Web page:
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And to our high-raised phantasy present
With saintly shout and solemn jubilee;
And the cherubick host, in thousand quires,
Touch their immortal harps of golden wires,
With those just spirits that wear victorious palms,
Singing everlastingly, &c.
Here is an anticipation of the "Paradise Lost."
Again: in his "Address to his Native Language," at a vacation exercise in the col lege, anno ætatis 19, he says,
But haste thee straight to do me once a pleasure,
And from thy wardrobe bring thy choicest treasure;
How he before the thunderous throne doth lie,
To the touch of golden wires, while Hebe brings
"Here," Warton again observes, "are strong indications of a young mind, anticipating the subject of the 'Paradise Lost,' if we substitute Christian for Pagan ideas. He was now deep in the Greek poets."
The style, the picturesqueness of language, the character of the imagery, which Milton adopted from the first, was peculiar to himself. I do not say that many of the words, and even images, might not be found scattered in preceding poets, as Spenser, Shakspeare, Ben Jonson, Beaumont and Fletcher, and Joshua Sylvester's Du Bartas; but they could not be found combined into a uniform and unbroken texture, nor with the same uniformity of elevated and spiritual thought. In almost all precedent poets they are patches. That Milton was minutely familiar with the poems of all his celebrated predecessors is sufficiently evident: but so far as he used them, he only used them as ingredient particles. Spenser is rich and picturesque, but Milton has a character distinct from him. Milton's texture is more massy: the gold is weightier: he has a haughtier solemnity.
CRITICAL ACCOUNT OF MILTON'S COLLEGE POETRY. THOUGH there were many things which had a tendency to make Milton in his boyhood and first youth discontented with the social institutions of his country, as they then displayed themselves in all their abuses; yet the relics of former greatness still remained in such preservation as to give full force to the imagination: the names, the feudal history, the trophies of former magnificence, were all fresh. Though King James was mean, pedantic, and corrupt, King Charles had a royal spirit, and a benevolent, accomplished mind: he loved literature and the arts, and had subtle, if not grand, abilities. At this time, therefore, Milton's love of monarchical and aristocratical splendour was contending with his puritanic education, and his personal hatred of arbitrary power: his rich imagination and his stern judgment were at variance: his early poems rarely, if ever, touch upon sectarianism: Spenser and Shakspeare, courts,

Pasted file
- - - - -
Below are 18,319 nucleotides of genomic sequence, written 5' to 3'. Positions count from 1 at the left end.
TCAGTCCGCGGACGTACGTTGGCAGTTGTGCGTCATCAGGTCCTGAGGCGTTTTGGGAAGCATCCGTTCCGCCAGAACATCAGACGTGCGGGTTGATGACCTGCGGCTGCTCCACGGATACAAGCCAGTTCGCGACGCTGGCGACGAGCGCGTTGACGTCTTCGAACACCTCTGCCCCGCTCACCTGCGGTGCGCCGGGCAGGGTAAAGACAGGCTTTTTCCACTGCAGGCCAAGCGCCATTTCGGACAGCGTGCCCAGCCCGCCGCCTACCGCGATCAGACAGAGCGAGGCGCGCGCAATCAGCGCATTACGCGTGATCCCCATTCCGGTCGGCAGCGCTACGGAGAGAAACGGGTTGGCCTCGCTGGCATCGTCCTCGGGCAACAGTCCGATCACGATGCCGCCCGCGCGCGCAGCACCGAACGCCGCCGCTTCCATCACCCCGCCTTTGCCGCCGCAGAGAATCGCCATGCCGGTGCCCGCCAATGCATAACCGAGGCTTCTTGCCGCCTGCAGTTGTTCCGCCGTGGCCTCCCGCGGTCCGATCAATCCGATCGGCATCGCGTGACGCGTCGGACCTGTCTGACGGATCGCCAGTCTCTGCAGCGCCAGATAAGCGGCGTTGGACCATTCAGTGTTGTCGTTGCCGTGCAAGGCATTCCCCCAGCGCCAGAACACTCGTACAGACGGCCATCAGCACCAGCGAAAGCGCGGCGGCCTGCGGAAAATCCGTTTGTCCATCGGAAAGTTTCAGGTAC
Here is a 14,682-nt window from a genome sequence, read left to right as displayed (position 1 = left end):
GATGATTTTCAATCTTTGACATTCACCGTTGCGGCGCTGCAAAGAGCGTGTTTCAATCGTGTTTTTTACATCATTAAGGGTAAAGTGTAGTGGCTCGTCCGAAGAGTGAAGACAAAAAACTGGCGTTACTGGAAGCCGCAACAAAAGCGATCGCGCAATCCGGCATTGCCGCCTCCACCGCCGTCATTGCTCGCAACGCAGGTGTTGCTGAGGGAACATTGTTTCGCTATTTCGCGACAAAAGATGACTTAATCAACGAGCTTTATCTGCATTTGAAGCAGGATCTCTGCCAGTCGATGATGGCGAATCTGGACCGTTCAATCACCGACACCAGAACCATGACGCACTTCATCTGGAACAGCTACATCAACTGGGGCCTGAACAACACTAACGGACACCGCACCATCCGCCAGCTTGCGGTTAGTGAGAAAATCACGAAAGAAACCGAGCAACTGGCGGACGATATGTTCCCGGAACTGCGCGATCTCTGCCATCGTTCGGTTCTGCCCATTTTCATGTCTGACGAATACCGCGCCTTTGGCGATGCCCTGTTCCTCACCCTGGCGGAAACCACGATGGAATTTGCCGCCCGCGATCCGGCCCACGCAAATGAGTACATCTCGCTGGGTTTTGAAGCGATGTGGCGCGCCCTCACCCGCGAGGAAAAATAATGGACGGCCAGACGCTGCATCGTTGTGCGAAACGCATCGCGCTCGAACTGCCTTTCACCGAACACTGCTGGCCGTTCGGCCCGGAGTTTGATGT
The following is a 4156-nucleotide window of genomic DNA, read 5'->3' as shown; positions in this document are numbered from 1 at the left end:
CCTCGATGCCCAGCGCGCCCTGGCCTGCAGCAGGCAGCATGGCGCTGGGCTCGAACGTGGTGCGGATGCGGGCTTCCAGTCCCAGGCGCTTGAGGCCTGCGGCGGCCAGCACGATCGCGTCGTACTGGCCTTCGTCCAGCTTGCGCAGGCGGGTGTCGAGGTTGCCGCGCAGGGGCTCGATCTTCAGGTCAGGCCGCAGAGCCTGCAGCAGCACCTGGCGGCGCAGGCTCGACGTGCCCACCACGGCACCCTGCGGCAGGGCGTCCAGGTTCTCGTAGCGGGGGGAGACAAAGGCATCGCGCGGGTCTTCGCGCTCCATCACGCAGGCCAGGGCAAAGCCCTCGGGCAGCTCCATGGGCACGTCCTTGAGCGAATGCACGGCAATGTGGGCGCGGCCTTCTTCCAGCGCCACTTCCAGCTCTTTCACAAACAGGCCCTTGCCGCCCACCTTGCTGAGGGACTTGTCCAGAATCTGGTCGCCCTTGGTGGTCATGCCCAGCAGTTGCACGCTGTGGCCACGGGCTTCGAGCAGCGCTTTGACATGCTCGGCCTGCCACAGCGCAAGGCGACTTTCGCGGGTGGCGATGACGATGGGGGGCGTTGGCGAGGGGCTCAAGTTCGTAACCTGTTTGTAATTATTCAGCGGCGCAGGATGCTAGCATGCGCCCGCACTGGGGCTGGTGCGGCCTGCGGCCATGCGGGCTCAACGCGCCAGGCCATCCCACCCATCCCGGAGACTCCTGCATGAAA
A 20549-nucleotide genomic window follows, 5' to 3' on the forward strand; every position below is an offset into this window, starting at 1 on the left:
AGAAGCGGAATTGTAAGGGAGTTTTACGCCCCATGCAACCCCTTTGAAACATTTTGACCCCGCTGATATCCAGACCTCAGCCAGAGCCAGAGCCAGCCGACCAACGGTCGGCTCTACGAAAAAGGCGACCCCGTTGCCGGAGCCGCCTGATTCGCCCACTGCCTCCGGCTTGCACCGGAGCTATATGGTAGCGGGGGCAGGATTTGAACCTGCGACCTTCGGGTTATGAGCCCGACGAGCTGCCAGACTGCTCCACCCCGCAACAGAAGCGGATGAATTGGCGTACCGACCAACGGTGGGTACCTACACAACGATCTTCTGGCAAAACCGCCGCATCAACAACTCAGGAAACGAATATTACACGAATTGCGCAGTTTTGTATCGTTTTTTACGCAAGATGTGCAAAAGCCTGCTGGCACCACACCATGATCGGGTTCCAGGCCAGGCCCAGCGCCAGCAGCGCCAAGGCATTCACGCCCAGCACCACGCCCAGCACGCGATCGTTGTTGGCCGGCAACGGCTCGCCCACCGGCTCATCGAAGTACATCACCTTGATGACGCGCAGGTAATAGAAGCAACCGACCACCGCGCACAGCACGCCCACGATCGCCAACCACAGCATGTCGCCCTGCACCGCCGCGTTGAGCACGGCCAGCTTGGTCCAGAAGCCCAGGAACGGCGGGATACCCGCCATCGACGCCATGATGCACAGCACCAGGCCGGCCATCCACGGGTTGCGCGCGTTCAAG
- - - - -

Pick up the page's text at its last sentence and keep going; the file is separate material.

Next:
castles, and theatres, did not agree with Calvinistic rigours and formalities. Milton's enthusiasm was, as Warton observes, the enthusiasm of the poet, not of the puritan.
At this time he had more of description and less of abstract thought: that sublime elevation of axiomatic wisdom was not yet reached; but from his earliest years he appears to have been conversant and delighted with the tone and expressions of the Hebrew poetry: his grand and inimitable "Hymn on the Nativity" proves this. In that hymn is every poetical perfection, mingled with a sort of prophetic solemnity,. which fills us with a religious awe: the nervous harmony and climax of the lines are also admirable. It was written in 1629, when he was in his twenty-first year, probably as a college exercise. Mark this stanza :
No war, or battle's sound,
Was heard the world around;
The idle spear and shield were high uphung;
The hooked chariot stood
Unstain'd with human blood;
The trumpet spake not to the armed throng;
As if they surely knew their sovran Lord was by.
Or these two stanzas:
The oracles are dumb;
No voice, or hideous hum,
Runs through the arched roof in words deceiving;
Can no more divine,
With hollow shriek the steep of Delphos leaving
No nightly trance, or breathed spell,
Inspires the pale-eyed priest from the prophetic cell
The lonely mountains o'er,
And the resounding shore,
A voice of weeping heard, and loud lament;
Edged with poplar pale,
The parting genius is with sighing sent:
With flower-inwoven tresses torn
The nymphs in twilight shade of tangled thickets mourn.
Dr. Joseph Warton observes here: "attention is irresistibly awakened and engaged by the air of solemnity and enthusiasm that reigns in this stanza and some that follow. Such is the power of true poetry, that one is almost inclined to believe the superstition real."
I cannot doubt that this hymn was the congenial prelude of that holy and inspired imagination which produced the "Paradise Lost," nearly forty years afterwards.